Laserlife Review

When Laserlife, a rhythm action adventure game was announced from the developers of Bit.Trip and pitched as “an interactive biography about a dead astronaut floating through deep space who is discovered by future intelligences who have no concept of humankind”, it was enough to gain some attention.

As you play as one of these “future intelligences”, you have the technology that is able to extract the physical elements of memories, so you set about doing it.

The memories are collected by traveling through the dead astronaut’s consciousness. To collect these memories, you take control of two beams of light that are controlled by using the analogue sticks, and pressing the triggers as you guide the light through the memory fragments. (Left trigger for left stick, right trigger for right stick) Each memories stage is divided in to three sections. The first section is a level where you move the beams of light, through shapes (memories) and press the triggers as you pass through them to collect. As this is a rhythm game, this must be done in time with the beat of the music. The triggers on the Xbox One controllers are very good for many things, firing a weapon and accelerating a car for example. But, are less than ideal to use when trying to collect memories with perfect timing. The game also lacks audio feedback, every memory portion that is collected plays out a weak hi-hat strike that feels at odds with the ambient soundtrack, rather than enhance it.

After completing the first section, your aim is to then guide the streams of light through panels that appear in front of you. Then the final stage is set in a tube that has barricades. Your aim here is to successfully guide the two beams of light through the barricades without smashing in to them. Now the three stages are done, the only thing left to do is spin the analogue sticks to draw the memories out of the dead astronaut and turn them in to a physical object. A toy to represent childhood, and so on.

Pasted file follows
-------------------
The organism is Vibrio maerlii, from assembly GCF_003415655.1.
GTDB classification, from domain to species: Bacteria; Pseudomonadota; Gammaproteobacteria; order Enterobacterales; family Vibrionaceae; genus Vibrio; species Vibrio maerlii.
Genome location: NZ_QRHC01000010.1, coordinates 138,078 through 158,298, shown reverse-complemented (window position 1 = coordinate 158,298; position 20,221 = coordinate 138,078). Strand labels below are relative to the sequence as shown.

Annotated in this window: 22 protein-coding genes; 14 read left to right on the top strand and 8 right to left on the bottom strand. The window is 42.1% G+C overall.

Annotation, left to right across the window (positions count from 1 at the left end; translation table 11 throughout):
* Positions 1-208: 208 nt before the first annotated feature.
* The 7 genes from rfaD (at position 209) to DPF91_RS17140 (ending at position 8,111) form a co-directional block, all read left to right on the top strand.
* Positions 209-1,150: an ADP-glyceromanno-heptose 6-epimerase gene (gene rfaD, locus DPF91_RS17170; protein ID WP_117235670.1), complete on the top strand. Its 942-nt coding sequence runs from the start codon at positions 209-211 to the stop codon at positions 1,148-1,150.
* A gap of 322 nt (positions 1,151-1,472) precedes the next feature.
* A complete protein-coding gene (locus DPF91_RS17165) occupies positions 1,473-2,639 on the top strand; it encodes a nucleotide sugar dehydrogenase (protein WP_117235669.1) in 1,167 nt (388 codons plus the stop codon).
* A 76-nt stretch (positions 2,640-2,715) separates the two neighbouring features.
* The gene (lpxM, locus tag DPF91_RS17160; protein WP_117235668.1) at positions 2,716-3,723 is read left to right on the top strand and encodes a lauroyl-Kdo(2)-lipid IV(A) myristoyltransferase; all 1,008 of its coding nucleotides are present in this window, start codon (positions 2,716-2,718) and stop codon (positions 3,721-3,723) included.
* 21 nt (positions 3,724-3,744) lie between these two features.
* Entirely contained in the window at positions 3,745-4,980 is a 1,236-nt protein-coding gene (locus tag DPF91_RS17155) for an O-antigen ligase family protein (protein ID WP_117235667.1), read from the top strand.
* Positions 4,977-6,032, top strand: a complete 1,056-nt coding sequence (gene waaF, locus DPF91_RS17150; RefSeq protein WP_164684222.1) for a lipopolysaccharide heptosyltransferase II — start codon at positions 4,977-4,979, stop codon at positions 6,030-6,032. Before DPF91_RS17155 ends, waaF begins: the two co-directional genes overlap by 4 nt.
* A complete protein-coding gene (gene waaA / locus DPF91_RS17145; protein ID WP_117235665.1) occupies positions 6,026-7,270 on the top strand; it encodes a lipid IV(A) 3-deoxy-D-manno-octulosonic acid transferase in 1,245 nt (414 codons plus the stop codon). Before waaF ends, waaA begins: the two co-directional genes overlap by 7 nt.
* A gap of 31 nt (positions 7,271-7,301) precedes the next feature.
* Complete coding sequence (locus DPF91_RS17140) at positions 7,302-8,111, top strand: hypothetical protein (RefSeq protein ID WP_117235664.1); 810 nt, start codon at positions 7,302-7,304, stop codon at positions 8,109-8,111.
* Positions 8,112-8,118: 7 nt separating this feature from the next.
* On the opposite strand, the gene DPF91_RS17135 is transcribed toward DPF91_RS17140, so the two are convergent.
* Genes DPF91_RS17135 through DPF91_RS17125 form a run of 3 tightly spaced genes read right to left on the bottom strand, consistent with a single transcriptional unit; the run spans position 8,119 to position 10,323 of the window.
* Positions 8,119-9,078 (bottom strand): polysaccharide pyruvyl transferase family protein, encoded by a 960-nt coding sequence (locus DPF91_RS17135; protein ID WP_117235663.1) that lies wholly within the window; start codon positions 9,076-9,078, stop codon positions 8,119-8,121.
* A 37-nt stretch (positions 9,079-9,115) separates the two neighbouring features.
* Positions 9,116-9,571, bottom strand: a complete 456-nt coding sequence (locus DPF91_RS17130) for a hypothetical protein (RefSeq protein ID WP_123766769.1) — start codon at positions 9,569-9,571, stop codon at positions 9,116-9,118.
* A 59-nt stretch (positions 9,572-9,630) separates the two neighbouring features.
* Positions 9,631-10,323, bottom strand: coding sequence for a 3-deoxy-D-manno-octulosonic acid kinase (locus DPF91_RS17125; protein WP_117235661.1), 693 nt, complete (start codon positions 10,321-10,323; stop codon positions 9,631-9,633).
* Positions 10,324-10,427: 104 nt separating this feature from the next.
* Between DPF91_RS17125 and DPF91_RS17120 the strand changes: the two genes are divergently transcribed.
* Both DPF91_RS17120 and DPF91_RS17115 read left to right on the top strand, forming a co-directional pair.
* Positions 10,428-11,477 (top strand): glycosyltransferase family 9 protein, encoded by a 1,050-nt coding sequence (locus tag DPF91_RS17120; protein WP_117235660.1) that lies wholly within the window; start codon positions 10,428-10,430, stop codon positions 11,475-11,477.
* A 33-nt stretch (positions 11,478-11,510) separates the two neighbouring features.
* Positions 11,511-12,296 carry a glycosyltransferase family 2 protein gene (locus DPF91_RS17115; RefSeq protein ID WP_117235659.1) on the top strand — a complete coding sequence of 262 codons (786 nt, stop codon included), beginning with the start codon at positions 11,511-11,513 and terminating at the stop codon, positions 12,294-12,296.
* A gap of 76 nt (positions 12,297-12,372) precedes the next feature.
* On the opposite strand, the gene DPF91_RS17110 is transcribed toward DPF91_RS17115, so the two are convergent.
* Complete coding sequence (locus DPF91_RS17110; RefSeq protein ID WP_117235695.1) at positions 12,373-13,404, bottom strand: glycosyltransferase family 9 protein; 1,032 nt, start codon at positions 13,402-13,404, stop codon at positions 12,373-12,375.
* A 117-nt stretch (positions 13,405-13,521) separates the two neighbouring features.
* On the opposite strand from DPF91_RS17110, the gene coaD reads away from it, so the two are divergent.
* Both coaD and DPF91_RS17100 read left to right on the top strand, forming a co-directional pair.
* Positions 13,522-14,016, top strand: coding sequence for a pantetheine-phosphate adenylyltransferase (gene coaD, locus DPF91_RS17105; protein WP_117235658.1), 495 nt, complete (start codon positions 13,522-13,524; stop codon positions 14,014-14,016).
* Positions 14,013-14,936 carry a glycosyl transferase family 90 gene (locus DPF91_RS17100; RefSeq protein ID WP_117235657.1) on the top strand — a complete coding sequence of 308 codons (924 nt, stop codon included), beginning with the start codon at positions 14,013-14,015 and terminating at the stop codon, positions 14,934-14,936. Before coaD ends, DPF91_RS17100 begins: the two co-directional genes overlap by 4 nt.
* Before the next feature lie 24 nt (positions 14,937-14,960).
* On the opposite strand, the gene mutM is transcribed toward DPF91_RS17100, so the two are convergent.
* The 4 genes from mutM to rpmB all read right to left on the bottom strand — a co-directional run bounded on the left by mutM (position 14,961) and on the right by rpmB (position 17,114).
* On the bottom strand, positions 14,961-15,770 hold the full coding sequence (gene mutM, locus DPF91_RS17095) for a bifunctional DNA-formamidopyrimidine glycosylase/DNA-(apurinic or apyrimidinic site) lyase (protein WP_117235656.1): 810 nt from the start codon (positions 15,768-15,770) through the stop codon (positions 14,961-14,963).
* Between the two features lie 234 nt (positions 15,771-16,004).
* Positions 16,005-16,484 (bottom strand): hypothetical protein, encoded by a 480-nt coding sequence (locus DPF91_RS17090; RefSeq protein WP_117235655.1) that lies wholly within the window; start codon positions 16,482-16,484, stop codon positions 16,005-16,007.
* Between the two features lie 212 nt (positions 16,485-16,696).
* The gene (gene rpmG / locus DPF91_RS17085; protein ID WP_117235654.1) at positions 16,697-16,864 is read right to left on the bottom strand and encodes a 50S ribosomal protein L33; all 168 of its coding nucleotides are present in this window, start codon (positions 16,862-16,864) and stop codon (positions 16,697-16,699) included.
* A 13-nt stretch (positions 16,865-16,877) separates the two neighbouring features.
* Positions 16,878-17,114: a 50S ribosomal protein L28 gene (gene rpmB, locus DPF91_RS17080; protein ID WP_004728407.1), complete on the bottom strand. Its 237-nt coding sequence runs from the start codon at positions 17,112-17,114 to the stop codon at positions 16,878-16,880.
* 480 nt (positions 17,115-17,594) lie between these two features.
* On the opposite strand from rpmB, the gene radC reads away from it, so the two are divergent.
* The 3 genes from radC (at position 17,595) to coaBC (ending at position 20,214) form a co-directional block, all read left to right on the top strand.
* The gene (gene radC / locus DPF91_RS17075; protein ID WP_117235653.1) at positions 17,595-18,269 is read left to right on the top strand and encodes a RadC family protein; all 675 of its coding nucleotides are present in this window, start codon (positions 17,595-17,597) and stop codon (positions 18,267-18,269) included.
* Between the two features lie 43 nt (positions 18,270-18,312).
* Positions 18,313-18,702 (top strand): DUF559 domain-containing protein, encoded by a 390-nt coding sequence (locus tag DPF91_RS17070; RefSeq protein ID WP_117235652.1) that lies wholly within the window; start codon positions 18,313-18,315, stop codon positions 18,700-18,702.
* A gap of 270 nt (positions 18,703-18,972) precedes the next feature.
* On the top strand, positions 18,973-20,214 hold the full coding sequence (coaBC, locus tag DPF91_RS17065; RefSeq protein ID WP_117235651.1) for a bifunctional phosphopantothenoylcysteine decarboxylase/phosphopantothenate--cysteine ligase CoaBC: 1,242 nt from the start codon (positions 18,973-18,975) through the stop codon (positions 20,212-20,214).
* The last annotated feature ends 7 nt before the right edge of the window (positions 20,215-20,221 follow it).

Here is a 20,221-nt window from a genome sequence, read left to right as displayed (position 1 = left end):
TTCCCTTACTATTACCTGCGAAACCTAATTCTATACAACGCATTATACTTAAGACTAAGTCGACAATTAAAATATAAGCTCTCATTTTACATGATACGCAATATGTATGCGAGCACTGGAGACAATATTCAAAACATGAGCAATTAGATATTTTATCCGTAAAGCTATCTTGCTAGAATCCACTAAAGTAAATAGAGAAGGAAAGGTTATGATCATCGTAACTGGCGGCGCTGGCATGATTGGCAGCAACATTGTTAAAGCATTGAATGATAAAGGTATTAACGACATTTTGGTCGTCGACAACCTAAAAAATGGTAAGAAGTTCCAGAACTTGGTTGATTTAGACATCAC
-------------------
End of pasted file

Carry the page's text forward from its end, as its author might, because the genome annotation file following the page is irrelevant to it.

Unfortunately, Laserlife is a very promising sounding game, but doesn’t really live up it. The game itself can be very repetitive, with each memories stages being played out almost identically to the previous. Progression through the stages of the memories seems almost like an inevitability, rather than a challenge. That does mean that the game is accessible to practically everyone though,  but also means that the game will have very little to keep you coming back.

LaerLIFE

The controls of the game aren’t the best either, holding both thumb sticks outwards for the duration of the level isn’t the most comfortable thing. The story doesn’t live up to expectation either. You know the ending, the astronaut dies. This, in addition to the memories you collect are very sparse and don’t really add anything to the story or answer any questions you may have about his life. The standout of the game though is the radio transmissions between the astronaut and Earth that can be heard during later levels. Although this may be due to repetitive gameplay and n unengaging story.

Laserlife’s concept is very interesting to begin with, but the way the game is presented through the two hour campaign is so limited, it’s not really memorable. Playing as a “future intelligence” is also intriguing, but finding out a dead human once owned a teddy bear, or lived in a house isn’t really surprising, or interesting to the player. Some will be addicted to the simplistic, easy too pick up gameplay and high points can be found. But ultimately, repetition and a poor choice of control schemes will put off a lot of players.

Make sure you like our Facebook Page, join our Facebook Group and follow on Twitter for all the latest Xbox One news, reviews and competitions.

Facebook Comments

Tags

You may also like...

0 thoughts on “Laserlife Review”

Latest Competition

Xbox One UK Elgato HD60s Competition

Thanks to our sponsor Elgato Gaming, we have a fantastic HD60s Capture Card which will be won by one lucky Xbox One UK visitor.

By continuing to use the site, you agree to the use of cookies. more information

The cookie settings on this website are set to "allow cookies" to give you the best browsing experience possible. If you continue to use this website without changing your cookie settings or you click "Accept" below then you are consenting to this.

Close